How did this book come about?
A few years after I arrived in Dharamsala, I was invited to talk with some Western dharma students and teachers. I met Richard Gere, Sharon Salzberg, Daniel Goleman and others, and they asked me to tell my story for a book. Richard Gere was going to have an audience with His Holiness the Dalai Lama the next day and so I said, "Ask His Holiness and if he says it's okay, then I'll do it." Later, Daidie [author Adelaide Donnelly] came to India and I told her my whole story.

In "Sorrow Mountain," you talk about how stubborn and defiant you were as a young woman, and how you battled those aspects of ego. But didn't those characteristics help you survive 21 years of torture in Chinese prisons?
I was too headstrong and independent when I was young. I had everything I wanted, so I had no understanding of suffering, only a religious understanding--that when we're born, we're born into suffering. I don't think that was a good quality, or that it helped me. It was my karma. Being tortured, I came to understand suffering personally.

You describe how envisioning the Dalai Lama, and the hope of meeting him, kept you afloat. Now he's someone you know rather well. What is that like?
I think I did something really good in a previous life to be this fortunate. Thousands of Tibetans who had him in their hearts and minds every day died in prison without ever getting to see him. I get to see him every month, whether it's in a close audience, or from far away. It's unbelievable.

After your release from prison, you did Chod practice [envisioning offering the body to demons, to cut ego-clinging]. You said that that practice changed your experience of fear forever.
I still felt a lot of fear, especially when I was escaping from Tibet to India. I am still afraid of things like being robbed or attacked. But when I was young, I had so much fear of spirits and wild animals. Amdo Jetsun [an elderly woman sage who was Ani Pachen's teacher after prison] showed me how your mind creates that. Now, I don't have that kind of fear of the unknown.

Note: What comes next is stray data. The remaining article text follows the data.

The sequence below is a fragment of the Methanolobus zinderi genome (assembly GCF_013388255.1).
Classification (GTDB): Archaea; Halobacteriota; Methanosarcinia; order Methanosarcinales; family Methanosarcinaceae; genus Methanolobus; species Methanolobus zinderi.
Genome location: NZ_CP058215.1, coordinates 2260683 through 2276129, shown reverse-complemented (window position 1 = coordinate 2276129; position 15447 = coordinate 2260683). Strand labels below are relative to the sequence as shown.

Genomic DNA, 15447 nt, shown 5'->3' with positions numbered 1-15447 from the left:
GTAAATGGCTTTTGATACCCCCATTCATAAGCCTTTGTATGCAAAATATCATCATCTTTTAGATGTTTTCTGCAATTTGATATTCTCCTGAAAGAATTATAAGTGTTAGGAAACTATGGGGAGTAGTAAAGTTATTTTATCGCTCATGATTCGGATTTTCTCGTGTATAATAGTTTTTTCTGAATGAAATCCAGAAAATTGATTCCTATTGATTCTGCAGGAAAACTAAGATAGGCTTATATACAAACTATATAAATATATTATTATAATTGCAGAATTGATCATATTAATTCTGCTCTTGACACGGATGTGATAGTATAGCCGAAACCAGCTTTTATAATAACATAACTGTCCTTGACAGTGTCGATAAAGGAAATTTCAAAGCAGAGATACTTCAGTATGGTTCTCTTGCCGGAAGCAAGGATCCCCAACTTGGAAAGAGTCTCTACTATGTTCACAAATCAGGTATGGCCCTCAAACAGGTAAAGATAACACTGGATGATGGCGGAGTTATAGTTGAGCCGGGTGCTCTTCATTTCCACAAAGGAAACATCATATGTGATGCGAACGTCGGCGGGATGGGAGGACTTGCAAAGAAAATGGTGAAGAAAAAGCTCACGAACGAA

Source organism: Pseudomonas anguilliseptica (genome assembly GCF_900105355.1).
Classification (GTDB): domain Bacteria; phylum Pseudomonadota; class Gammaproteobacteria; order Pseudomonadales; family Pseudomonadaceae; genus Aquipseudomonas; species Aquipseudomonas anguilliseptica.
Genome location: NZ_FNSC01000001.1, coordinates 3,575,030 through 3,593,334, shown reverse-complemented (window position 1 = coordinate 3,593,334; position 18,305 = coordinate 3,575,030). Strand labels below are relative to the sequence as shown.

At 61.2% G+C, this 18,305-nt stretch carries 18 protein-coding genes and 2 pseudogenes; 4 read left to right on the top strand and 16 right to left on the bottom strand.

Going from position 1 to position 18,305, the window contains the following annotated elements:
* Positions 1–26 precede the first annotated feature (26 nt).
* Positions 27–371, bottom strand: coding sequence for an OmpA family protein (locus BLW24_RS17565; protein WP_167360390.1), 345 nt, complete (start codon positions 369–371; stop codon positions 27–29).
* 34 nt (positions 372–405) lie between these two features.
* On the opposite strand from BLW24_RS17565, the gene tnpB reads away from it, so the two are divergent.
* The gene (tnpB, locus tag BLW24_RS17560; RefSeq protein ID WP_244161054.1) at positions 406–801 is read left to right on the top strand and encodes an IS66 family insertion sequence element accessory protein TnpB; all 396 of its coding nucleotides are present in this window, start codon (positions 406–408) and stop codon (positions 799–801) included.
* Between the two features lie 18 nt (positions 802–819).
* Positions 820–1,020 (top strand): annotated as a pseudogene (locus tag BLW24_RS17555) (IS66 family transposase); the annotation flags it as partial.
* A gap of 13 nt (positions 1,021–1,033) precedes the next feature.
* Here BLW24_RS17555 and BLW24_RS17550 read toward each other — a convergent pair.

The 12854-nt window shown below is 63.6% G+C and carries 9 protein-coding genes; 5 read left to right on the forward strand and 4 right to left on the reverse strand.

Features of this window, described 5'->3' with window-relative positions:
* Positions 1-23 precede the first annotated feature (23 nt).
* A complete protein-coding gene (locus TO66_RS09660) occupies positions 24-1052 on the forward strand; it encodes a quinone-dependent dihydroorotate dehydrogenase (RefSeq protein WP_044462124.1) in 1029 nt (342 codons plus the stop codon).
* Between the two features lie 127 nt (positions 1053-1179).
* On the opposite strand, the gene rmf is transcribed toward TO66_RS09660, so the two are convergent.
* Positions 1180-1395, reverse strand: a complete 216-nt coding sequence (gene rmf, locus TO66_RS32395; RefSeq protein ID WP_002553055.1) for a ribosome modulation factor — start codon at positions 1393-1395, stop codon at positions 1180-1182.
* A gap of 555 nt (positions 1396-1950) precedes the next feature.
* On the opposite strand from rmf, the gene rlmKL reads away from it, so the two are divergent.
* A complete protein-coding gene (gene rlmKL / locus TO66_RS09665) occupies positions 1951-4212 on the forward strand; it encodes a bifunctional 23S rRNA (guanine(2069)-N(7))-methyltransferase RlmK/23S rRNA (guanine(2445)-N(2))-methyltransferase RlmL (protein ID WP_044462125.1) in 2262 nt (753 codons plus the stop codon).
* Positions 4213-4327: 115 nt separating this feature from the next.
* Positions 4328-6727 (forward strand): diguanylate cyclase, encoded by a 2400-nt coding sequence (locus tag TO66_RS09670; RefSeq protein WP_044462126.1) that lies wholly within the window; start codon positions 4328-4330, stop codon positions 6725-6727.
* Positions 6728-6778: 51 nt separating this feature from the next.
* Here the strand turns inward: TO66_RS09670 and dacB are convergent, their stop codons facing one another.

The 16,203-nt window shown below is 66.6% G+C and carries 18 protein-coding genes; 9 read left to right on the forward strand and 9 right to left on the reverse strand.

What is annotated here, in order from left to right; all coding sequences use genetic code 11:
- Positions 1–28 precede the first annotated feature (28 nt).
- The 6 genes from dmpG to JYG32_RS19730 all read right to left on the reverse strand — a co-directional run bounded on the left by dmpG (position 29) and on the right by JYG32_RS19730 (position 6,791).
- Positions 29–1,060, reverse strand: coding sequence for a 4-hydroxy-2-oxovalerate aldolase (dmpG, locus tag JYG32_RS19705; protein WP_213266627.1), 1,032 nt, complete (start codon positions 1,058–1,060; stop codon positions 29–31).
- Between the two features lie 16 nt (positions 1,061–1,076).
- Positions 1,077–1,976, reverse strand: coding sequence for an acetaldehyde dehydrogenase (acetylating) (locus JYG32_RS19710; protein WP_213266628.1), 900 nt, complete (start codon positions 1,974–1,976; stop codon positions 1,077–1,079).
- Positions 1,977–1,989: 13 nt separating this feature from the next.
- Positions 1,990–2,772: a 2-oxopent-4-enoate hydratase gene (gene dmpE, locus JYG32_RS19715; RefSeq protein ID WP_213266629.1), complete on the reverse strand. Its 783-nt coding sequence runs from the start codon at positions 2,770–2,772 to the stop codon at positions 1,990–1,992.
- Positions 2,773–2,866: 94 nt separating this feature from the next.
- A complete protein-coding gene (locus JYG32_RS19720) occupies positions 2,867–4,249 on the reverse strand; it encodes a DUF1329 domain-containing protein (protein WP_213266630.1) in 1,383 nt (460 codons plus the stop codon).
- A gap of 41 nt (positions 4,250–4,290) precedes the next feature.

What about anger?
When I was in prison, I had such strong anger and hatred against the Chinese. I saw what they did--how they tried to destroy our culture and totally eliminate our race. That was their plan. After I was released, I got active in politics, in the demonstrations in Lhasa, and my anger kept going. Then I got to Dharamsala. The pace was slower, I got the teachings from His Holiness and was able to remember the teachings from my own lama, Gyalsay Rinpoche. I became a nun. I calmed down. Now I don't feel anger against individual Chinese. And I see that it's not just us--the Chinese, the Mongolians, they are suffering, too.

For Westerners, your descriptions of growing up as a tribal princess, always on horseback, sound so wonderful and distant. What are your favorite memories of those days?
The very best times were when my whole family would go together in the summer to the nomad camps.

We'd camp by the river. The grasses and flowers were as tall as I was. We'd weave flower hats for our heads and eat as much cheese as we wanted. My other favorite times were during Losar [Tibetan New Year.] Usually, my father would take his meals in his own room, with his ministers. But on the holiday, he and the whole family would eat together. That was my favorite part of the year. Sometimes I miss it so much. But whenever I hear a teaching on impermanence, it helps me. Nothing is permanent--not wealth, not people, not even your body. That understanding really calms me down.

What do you make of the United States?
I think Americans are very fortunate. They have good karma. There's equality here, freedom, good food--you can eat whatever you want if you have money. And there's good consciousness about the environment. But I feel sorry for the old people here because there's no Dharma. That's very sad, to come to the end of your life without the Dharma.

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